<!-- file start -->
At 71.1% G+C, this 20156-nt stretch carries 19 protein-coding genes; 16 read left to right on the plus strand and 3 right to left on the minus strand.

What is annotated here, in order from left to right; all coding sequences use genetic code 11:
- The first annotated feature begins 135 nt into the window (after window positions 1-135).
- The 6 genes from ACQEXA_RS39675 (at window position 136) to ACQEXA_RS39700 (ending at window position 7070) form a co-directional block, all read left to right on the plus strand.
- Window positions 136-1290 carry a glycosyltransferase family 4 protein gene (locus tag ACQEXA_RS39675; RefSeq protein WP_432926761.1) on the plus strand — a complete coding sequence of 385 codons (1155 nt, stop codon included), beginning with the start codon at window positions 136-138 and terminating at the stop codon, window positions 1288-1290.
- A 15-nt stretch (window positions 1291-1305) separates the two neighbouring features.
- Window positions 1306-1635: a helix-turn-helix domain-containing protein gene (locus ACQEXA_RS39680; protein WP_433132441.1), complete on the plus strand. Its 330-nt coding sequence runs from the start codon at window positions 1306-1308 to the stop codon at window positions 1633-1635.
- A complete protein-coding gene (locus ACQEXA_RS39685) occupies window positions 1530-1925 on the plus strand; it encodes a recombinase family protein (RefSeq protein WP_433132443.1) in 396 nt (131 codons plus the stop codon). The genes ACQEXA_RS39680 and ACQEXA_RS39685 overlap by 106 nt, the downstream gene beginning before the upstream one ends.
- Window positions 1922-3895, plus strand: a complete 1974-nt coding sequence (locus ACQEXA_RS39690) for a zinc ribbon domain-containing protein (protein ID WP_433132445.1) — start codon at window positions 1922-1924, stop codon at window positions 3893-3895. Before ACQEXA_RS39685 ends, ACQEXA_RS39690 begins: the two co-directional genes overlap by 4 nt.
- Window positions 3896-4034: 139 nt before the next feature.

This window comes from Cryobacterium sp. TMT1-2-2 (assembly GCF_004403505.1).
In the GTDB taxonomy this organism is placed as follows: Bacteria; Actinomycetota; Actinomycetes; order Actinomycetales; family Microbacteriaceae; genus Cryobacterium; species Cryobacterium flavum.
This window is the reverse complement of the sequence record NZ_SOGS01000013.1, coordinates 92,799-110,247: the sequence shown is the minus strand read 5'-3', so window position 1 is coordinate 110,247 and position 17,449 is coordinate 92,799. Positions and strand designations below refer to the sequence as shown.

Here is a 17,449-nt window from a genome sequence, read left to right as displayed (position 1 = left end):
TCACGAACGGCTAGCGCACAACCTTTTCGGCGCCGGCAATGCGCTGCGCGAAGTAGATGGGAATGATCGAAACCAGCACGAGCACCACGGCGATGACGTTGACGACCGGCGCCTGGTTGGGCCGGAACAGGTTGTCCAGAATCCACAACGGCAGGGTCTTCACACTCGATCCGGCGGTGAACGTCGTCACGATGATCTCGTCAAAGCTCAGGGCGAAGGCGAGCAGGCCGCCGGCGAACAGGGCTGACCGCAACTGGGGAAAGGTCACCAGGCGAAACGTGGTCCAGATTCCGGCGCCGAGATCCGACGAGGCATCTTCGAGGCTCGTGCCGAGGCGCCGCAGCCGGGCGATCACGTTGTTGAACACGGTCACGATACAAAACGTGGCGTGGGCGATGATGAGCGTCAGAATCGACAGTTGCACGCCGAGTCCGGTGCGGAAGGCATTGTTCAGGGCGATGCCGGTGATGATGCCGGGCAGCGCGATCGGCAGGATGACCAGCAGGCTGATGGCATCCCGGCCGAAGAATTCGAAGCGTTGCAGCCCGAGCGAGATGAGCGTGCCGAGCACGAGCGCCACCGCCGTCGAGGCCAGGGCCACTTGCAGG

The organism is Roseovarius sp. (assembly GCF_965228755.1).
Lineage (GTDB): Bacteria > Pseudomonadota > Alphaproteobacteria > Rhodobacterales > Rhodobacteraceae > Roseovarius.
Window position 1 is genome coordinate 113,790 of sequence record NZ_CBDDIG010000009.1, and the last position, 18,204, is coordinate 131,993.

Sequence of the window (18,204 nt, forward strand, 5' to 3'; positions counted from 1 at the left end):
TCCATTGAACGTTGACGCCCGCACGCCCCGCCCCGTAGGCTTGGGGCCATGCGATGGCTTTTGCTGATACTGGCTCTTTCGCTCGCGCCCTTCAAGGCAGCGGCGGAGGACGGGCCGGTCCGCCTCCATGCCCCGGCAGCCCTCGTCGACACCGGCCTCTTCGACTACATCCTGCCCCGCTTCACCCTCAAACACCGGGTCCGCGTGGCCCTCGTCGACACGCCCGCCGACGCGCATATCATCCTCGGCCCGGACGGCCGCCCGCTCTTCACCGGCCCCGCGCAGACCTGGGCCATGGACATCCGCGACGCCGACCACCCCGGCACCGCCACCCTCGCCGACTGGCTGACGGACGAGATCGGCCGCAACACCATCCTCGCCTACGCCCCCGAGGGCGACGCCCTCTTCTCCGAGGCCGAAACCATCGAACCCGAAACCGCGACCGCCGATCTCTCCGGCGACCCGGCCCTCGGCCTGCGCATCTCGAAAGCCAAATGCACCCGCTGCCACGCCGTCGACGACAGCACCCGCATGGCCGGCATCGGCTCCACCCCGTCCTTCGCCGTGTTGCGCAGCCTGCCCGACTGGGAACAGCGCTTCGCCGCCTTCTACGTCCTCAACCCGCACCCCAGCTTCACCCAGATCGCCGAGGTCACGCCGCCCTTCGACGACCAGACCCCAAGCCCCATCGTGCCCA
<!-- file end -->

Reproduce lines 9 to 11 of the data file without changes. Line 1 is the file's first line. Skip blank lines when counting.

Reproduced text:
- Window positions 1922-3895, plus strand: a complete 1974-nt coding sequence (locus ACQEXA_RS39690) for a zinc ribbon domain-containing protein (protein ID WP_433132445.1) — start codon at window positions 1922-1924, stop codon at window positions 3893-3895. Before ACQEXA_RS39685 ends, ACQEXA_RS39690 begins: the two co-directional genes overlap by 4 nt.
- Window positions 3896-4034: 139 nt before the next feature.

This window comes from Cryobacterium sp. TMT1-2-2 (assembly GCF_004403505.1).